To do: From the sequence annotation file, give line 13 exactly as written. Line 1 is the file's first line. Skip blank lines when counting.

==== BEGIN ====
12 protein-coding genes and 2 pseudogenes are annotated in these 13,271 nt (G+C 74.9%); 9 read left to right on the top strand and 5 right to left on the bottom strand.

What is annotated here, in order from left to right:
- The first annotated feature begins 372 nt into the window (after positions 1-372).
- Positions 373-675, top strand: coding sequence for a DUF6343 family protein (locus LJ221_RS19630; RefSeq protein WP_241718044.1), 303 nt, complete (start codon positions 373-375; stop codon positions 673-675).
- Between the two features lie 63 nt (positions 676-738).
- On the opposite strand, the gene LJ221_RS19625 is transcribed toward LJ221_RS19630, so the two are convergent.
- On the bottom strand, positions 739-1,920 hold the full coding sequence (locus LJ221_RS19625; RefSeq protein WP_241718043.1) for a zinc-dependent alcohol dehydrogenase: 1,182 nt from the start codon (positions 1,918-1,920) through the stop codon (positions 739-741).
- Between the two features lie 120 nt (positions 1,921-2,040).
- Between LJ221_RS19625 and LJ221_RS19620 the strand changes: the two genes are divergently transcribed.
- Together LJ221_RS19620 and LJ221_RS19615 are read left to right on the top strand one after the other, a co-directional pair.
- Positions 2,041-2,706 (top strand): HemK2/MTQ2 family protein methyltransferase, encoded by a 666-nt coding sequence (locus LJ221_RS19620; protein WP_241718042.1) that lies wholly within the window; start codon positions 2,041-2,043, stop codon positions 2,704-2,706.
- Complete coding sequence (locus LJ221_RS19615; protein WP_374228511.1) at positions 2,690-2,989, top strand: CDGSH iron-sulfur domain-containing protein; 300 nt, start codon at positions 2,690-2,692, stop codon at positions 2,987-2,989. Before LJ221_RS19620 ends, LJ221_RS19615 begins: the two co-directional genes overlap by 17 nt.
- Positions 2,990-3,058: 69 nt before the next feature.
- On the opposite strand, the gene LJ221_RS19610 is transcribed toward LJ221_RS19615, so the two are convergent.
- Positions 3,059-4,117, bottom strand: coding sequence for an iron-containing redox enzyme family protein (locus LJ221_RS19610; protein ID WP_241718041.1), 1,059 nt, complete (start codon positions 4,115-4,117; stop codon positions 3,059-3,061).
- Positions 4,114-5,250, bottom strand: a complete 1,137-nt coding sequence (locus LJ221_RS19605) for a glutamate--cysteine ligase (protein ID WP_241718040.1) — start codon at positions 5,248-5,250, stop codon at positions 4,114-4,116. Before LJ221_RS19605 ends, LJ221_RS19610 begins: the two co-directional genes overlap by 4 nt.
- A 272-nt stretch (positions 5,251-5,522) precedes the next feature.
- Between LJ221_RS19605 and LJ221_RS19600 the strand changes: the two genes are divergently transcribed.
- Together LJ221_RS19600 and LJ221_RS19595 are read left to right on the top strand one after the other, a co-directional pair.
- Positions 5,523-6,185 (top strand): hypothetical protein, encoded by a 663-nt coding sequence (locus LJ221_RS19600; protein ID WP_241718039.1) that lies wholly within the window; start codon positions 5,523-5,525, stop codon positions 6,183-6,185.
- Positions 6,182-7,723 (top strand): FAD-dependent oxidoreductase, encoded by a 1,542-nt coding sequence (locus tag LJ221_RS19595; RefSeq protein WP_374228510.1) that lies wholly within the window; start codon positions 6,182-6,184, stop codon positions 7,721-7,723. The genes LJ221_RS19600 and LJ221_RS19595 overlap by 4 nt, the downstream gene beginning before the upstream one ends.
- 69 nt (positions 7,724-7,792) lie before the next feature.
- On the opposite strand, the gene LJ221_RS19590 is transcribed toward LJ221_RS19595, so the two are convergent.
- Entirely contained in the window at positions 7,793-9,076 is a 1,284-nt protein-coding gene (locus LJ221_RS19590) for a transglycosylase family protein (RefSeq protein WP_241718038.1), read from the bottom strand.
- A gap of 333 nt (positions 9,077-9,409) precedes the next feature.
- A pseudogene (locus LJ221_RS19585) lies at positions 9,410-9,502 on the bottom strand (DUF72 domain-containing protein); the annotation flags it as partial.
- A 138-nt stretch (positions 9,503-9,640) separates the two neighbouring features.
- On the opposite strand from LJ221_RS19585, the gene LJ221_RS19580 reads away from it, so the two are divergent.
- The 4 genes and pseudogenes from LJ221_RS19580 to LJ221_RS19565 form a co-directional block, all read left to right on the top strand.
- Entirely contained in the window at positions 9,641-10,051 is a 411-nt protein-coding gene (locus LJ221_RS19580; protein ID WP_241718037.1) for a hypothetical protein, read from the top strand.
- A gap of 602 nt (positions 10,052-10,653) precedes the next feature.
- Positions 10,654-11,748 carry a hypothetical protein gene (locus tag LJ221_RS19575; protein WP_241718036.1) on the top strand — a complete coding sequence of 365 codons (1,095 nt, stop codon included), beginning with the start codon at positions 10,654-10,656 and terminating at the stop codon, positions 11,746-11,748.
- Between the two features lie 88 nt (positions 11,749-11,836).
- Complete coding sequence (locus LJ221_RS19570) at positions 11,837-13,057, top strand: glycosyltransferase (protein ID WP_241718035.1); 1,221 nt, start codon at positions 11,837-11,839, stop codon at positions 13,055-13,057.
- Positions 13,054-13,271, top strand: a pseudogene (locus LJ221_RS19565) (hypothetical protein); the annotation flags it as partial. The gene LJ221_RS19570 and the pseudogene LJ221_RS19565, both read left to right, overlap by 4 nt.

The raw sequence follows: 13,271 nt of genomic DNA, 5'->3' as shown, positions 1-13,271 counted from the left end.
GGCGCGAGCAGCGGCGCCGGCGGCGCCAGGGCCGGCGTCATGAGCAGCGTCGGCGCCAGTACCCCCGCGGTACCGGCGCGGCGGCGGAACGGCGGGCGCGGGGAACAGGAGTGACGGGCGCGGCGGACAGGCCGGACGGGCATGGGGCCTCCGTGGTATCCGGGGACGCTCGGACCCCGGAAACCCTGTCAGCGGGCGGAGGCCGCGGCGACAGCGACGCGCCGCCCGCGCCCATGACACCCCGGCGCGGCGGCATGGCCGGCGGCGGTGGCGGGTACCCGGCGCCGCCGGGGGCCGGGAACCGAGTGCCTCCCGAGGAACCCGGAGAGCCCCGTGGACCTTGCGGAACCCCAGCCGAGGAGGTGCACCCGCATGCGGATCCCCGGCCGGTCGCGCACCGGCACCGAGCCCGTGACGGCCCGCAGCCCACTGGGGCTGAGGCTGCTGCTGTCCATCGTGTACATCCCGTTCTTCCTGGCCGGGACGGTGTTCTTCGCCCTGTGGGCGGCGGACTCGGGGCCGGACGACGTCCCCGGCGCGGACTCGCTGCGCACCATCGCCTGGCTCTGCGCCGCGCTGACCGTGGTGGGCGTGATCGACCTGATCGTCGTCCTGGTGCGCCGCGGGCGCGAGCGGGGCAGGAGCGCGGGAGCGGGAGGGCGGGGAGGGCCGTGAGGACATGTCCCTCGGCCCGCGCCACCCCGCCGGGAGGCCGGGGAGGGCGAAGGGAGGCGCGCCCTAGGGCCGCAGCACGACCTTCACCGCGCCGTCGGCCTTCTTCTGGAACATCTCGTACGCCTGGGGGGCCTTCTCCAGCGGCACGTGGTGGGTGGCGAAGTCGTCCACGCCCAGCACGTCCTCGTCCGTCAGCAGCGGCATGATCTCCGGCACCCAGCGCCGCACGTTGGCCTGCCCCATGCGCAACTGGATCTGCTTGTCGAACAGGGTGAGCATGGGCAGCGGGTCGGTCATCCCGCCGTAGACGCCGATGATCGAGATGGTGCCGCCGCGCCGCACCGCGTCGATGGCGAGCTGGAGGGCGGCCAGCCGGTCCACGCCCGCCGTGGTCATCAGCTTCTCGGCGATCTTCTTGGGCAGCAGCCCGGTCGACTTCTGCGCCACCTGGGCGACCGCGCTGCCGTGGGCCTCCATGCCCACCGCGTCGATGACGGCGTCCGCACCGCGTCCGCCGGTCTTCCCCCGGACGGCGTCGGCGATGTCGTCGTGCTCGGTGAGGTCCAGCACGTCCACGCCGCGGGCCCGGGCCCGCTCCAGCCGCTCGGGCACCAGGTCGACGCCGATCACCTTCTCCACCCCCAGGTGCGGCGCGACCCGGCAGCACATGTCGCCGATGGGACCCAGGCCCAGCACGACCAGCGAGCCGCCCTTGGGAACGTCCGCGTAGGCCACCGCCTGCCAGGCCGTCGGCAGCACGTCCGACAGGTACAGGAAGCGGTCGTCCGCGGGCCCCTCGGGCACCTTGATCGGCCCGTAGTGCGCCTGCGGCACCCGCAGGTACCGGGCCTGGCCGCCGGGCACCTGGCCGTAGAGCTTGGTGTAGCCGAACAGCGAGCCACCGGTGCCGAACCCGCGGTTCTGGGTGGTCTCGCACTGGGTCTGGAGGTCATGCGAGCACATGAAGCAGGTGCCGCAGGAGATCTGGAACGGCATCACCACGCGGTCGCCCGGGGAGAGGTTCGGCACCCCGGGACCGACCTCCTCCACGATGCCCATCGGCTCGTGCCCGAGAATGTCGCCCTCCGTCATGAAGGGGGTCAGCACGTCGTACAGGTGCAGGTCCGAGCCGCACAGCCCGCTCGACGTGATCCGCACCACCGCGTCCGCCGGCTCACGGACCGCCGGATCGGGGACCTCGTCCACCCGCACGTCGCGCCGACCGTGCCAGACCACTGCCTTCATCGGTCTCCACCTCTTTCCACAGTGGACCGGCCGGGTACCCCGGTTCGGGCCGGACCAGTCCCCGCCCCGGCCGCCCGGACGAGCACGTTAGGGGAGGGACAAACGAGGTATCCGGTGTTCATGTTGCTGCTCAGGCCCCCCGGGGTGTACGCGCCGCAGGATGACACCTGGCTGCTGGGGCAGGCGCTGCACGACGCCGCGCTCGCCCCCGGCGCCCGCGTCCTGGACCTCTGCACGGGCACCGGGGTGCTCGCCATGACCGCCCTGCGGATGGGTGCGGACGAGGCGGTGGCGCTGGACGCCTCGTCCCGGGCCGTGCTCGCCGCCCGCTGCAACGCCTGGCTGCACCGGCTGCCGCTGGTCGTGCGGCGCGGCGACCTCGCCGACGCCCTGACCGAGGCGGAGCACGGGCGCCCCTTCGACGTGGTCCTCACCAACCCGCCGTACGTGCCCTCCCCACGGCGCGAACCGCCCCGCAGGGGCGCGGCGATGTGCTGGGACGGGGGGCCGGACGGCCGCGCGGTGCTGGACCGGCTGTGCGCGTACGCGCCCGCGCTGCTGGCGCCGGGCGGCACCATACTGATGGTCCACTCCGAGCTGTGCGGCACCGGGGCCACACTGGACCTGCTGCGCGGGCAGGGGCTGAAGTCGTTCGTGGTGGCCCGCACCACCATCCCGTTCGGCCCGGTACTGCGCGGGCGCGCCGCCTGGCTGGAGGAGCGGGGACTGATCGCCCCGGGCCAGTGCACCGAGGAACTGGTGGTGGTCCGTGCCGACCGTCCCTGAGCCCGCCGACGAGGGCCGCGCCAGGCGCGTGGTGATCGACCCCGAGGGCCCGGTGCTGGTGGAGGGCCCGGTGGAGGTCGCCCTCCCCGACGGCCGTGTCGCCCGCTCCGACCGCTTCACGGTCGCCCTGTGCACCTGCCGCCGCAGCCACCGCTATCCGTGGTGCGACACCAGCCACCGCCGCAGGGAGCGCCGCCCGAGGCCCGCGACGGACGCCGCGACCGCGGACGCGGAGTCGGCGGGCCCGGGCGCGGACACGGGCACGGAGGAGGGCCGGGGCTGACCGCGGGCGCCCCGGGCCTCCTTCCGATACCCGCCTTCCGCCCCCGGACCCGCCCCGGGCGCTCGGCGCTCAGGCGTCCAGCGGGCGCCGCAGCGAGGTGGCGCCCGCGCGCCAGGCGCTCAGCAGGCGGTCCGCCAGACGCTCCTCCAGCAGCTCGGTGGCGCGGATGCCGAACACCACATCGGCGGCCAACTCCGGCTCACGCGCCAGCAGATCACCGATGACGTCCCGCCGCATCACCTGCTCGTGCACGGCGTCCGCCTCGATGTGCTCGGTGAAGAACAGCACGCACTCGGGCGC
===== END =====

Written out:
- Positions 2,990-3,058: 69 nt before the next feature.